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On Leadership: Zappos CEO Tony Hsieh on who he won’t hire. The Washington Post. Retrieved April 30, 2013, from http://www. washingtonpost. com/wp-dyn/content/video/2010/07/14/VI2010071401317. html Hsieh, T. (2010). Delivering Happiness: A path to profits, passion, and purpose. New York: Hachette Book Group. Kaydo, C. (2013, April 30). How Zappos CEO Tony Hsieh is Using Events to Transform Downtown Las Vegas. BizBash. Retrieved April 30, 2013, from http://www. bizbash. com/how-zappos-ceo-tony-hsieh-using-events-to-transform-downtown-las-vegas/las-vegas/story/26020#sthash. VmNplYPK. pbs King, R. (2011, September 29). Zappos CEO: Company culture is higher priority than customer. Between the Lines. Retrieved from http://www. zdnet. com/blog/btl/zappos-ceo-company-culture-is-higher-priority-than-customer-service/59245 Reiss, R. (2010, July 10). Tony Hsieh on his Secrets of Success: An Interview with the CEO pf Zappos. com. Forbes Magaizine. Retrieved March 22, 2013, from http://www. forbes. com/2010/07/01/tony-hsieh-zappos-leadership-managing-interview. html Robbins, T. A. (2013). Organizational Behavior. New Jersey: Pearson Education, Inc. Robin, M. B. (2011).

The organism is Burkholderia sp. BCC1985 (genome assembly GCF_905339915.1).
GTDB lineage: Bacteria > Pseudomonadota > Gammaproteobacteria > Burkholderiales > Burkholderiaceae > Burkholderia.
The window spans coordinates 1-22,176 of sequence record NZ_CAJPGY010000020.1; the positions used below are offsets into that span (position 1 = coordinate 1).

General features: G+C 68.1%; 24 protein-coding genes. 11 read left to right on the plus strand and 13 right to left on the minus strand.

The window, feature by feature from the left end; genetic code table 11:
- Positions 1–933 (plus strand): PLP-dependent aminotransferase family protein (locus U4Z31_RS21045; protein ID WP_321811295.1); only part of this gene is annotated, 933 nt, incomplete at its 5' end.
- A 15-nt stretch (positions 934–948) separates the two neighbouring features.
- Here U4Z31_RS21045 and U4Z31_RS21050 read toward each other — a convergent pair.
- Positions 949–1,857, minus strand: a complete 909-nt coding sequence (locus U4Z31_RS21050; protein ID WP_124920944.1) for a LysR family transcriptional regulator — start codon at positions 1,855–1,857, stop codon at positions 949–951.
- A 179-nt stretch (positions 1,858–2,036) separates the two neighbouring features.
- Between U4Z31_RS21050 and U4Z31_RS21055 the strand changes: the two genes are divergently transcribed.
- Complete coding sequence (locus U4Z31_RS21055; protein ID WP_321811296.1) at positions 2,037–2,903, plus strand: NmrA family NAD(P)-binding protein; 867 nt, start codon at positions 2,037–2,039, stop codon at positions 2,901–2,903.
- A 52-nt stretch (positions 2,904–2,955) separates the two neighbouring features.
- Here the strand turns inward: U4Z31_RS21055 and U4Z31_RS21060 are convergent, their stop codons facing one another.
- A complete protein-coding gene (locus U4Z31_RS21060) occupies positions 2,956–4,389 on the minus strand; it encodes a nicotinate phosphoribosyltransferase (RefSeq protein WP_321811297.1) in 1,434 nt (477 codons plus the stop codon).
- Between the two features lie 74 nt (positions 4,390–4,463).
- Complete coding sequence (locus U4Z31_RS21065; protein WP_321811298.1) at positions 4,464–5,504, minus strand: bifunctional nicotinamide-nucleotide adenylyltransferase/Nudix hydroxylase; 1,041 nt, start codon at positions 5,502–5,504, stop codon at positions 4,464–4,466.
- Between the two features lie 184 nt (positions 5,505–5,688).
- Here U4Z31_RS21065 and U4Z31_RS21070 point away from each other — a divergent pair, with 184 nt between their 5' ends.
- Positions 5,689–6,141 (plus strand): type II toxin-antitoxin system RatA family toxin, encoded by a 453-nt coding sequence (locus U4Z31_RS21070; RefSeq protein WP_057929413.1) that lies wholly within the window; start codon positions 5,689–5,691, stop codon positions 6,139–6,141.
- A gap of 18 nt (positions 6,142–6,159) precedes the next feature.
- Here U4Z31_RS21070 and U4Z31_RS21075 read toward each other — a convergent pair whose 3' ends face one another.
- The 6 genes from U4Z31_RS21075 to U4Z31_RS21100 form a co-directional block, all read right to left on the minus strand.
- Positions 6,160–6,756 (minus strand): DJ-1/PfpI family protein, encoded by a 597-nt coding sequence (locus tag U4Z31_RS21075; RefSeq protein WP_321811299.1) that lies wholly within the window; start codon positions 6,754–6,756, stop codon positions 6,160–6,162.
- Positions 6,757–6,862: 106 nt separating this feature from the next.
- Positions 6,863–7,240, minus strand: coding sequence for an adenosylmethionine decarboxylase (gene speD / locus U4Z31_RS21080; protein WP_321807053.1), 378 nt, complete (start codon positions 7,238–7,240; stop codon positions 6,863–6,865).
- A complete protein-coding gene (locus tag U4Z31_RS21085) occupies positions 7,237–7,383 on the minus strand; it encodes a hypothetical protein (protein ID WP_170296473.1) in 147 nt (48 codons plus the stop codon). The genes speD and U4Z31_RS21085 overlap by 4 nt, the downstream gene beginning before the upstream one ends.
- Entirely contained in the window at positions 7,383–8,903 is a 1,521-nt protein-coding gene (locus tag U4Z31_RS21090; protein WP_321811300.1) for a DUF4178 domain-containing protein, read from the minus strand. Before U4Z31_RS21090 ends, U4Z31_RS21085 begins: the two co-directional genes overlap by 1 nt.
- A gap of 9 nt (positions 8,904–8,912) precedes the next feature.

The Great Workplace: How to build it, how to keep and why it matters. San Francisco: Jossey-Bass. Torossian, R. (2011). For Immediate Release: Shape Minds, Build Brands and Deliver Results with Game-Changing Public Relations. Dallas: BenBella Books, Inc. Vellota, R. N. (2013, January 17). Zappos. com makes Fortune’s list of best places to work. Vegas Inc. Retrieved May 2, 2012, from http://www. vegasinc. com/news/2013/jan/17/zapposcom-makes-fortunes-list-best-places-work/#/0 Zwilling, M. (2012, December 25). Entrepreneurs Learn New Rules for Real Influence. Forbes Magazine. Retrieved April 25, 2013, from